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Solve $2^a=3^b5^c+7^d$ over the positive integer.

I know $a$ is even because: $(-1)^a \equiv2^a = 3^b5^c+7^d \equiv1 \ (mod\ 3)$

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You mean $a$ is even. Inspection is enough to find a solution. What values have you tried? – Michael Biro Feb 9 '13 at 8:03
up vote 7 down vote accepted

Your title says $\in \mathbb{Z}$ but your question says positive integers. Which is it?

I will solve assuming positive integers below. If you want over $\mathbb{Z}$, I can edit it in later.

Taking $\pmod 3$ gives $2^a \equiv 1 \pmod 3$ so $2 \mid a$.

Taking mod $5$ gives $2^a \equiv 7^d \equiv 2^d \pmod 5$ so $a \equiv d \pmod 4$.

In particular, $d$ is even, so let $a=2a_1, d=2d_1, a_1 \equiv d_1 \pmod 2$.

Then $3^b5^c=(2^{a_1}-7^{d_1})(2^{a_1}+7^{d_1}), \, \gcd((2^{a_1}-7^{d_1}), (2^{a_1}+7^{d_1}))=\gcd((2^{a_1}-7^{d_1}), 2^{a_1+1})=1$

Consider 2 cases: $2 \mid {a_1, d_1}$, $2 \nmid {a_1, d_1}$

Case 1: $2 \mid {a_1, d_1}$

Then $2^{a_1}+7^{d_1} \equiv 2 \pmod 3, 2^{a_1}+7^{d_1}>1$, so $2^{a_1}+7^{d_1}=5^c, 2^{a_1}-7^{d_1}=3^b$.

Write $a_1=2a_2, d_1=2d_2$, so $3^b=(2^{a_2}-7^{d_2})(2^{a_2}+7^{d_2}), \, \gcd((2^{a_2}-7^{d_2}),(2^{a_2}+7^{d_2}))=1$.

Thus $2^{a_2}-7^{d_2}=1, 2^{a_2}+7^{d_2}=3^b$.

Taking $\pmod 7$, $2^{a_2} \equiv 1 \pmod 7$, so $3 \mid {a_2}$.

Let $a_2=3k$, then $7^{d_2}=2^{3k}-1=(2^k-1)(2^2k+2^k+1)$.

Since $\gcd((2^k-1),(2^2k+2^k+1)) \mid 3$, $\gcd((2^k-1),(2^2k+2^k+1))=1$, so $2^k-1=1$.

Thus $k=1$, so $a_2=3, d_2=1, 2^{a_2}+7^{d_2}=15 \not =3^b$, a contradiction.

Case 2: $2 \nmid {a_1, d_1}$

Then $2^{a_1}+7^{d_1} \equiv 0 \pmod 3$, so we have 2 sub cases: $2^{a_1}+7^{d_1}=3^b5^c$, $2^{a_1}+7^{d_1}=3^b$

Case 2a: $2^{a_1}+7^{d_1}=3^b5^c$.

Then $2^{a_1}-7^{d_1}=1$, and the argument as above (taking $\pmod 7$ then factoring the difference of cubes) shows $a_1=3, d_1=1$, so $2^{a_1}+7^{d_1}=15=3^b5^c$.

Thus $b=c=1$, and $a=6, d=2$, giving the solution $(a, b, c, d)=(6, 1, 1, 2)$, which works.

Case 2b: $2^{a_1}+7^{d_1}=3^b$.

Then $2^{a_1}-7^{d_1}=5^c$

Taking $\pmod 7$ gives $2^{a_1} \equiv 3^b \pmod 7$.

Since $2$ is a quadratic residue $\pmod 7$, but 3 is not a quadratic residue $\mod 7$, it follows that $2 \mid b$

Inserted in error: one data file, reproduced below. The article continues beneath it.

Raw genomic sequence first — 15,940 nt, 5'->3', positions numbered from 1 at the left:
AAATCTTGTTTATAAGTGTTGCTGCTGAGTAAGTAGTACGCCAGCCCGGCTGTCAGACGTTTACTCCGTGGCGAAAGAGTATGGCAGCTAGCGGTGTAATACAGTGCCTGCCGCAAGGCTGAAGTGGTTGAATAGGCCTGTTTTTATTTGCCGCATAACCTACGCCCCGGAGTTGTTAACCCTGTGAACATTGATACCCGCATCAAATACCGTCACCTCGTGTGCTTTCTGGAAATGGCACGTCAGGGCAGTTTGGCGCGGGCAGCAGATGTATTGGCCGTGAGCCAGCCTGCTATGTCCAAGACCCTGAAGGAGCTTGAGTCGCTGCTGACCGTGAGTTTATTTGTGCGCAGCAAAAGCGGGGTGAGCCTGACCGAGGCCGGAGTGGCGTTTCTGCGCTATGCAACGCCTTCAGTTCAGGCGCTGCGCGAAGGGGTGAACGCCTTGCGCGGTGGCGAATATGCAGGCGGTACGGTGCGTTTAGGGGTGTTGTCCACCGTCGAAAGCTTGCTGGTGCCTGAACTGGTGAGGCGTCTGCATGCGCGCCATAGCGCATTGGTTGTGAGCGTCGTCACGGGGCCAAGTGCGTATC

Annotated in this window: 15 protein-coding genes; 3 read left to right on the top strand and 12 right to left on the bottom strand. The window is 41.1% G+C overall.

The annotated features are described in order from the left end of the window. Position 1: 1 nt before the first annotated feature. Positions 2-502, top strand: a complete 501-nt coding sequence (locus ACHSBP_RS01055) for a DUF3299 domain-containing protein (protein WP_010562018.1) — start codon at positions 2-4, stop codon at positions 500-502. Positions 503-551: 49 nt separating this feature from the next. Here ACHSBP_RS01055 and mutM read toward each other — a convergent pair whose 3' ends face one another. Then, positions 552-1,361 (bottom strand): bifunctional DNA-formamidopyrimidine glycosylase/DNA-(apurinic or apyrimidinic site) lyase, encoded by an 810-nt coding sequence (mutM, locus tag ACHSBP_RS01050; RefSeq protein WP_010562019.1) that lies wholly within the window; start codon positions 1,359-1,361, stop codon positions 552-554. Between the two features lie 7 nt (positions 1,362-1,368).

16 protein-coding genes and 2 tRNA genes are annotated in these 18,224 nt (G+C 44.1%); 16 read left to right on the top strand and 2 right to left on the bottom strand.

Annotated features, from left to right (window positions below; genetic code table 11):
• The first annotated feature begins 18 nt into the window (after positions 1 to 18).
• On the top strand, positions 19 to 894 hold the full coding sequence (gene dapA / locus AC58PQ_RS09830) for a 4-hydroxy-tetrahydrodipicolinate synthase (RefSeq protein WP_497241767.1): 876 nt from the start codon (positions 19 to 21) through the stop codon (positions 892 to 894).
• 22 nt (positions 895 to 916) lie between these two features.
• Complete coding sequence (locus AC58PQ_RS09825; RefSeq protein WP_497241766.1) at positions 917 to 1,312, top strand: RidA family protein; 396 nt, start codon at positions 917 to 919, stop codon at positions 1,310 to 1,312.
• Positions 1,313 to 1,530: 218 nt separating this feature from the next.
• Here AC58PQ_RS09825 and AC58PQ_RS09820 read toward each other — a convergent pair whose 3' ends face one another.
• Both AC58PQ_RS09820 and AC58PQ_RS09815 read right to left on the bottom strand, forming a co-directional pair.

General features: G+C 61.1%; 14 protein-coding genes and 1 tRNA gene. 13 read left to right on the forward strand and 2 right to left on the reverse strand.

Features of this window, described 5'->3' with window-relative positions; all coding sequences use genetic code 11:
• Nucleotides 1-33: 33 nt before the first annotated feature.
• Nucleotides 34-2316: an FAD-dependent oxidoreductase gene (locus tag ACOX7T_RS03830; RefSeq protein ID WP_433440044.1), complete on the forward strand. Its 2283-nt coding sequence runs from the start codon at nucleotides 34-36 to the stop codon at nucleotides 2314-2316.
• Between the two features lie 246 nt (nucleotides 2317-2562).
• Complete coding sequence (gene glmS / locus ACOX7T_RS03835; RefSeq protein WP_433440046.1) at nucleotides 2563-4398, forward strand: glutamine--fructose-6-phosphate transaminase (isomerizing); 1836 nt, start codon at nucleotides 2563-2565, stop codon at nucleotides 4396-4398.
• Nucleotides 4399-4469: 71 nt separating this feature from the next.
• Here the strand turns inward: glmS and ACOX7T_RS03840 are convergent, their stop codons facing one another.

Thus $3^b \equiv 1 \pmod 4$, so $2^{a_1+1}=3^b+5^c \equiv 2 \pmod 4$, a contradiction.

In conclusion $(a, b, c, d)=(6, 1, 1, 2)$ is the only positive integer solution.

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One solution to your equation is $a = 2$, $b = 0$, $c = 0$ and $d = 0$. Another one would be $a = 3$, $b = 0$, $c = 0$, $d = 1$. Yet another one would be $a = 4$, $b =1$, $c = 1$, $d = 0$. And $a = 5$, $b = 0$, $c = 2$, $d =1$.

One is clever to recognize that $a + b + c+d = 2(a - 1)$ for all $a,b,c,d \in \mathbb{N}$ that satisfy your equation. Since we want positive integer solutions, it turns out that there is only one tuple which satisfies the above: $(6,1,1,2)$.

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There are other trivial solutions, which do not satisfy your relation: $a=1,b=c=d=0$, $a=2,b=1,c=d=0$. The congruence is invalid if $b\neq 0$: in that case the second factor satisfies $3^b5^c\equiv (-1)^c\pmod 3$. – Andrea Orta Feb 9 '13 at 9:04
@AndreaOrta I pointed out that the solutions have the above statement true, not that it is true for all $a,b,c,d$. I have explicitly said that it is true for all $a,b,c,d$ that satisfy the equation. Anyway, you are correct. – Parth Kohli Feb 9 '13 at 9:12
Well, (2,1,0,0) is a solution and doesn't satisfy your equation, am I wrong? :) – Andrea Orta Feb 9 '13 at 9:19
Oh, whoops... You are correct. – Parth Kohli Feb 9 '13 at 9:29
@IvanLoh got it right! – Parth Kohli Feb 9 '13 at 9:38

One solution in positive integers is $a=6$, $b=c=1$, $d=2$. A computer search may reveal others.

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But how to find that ? – Xeing Feb 9 '13 at 8:30
One one decides $a$ and $d$ should be even, this example is really the first candidate. – André Nicolas Feb 9 '13 at 8:40

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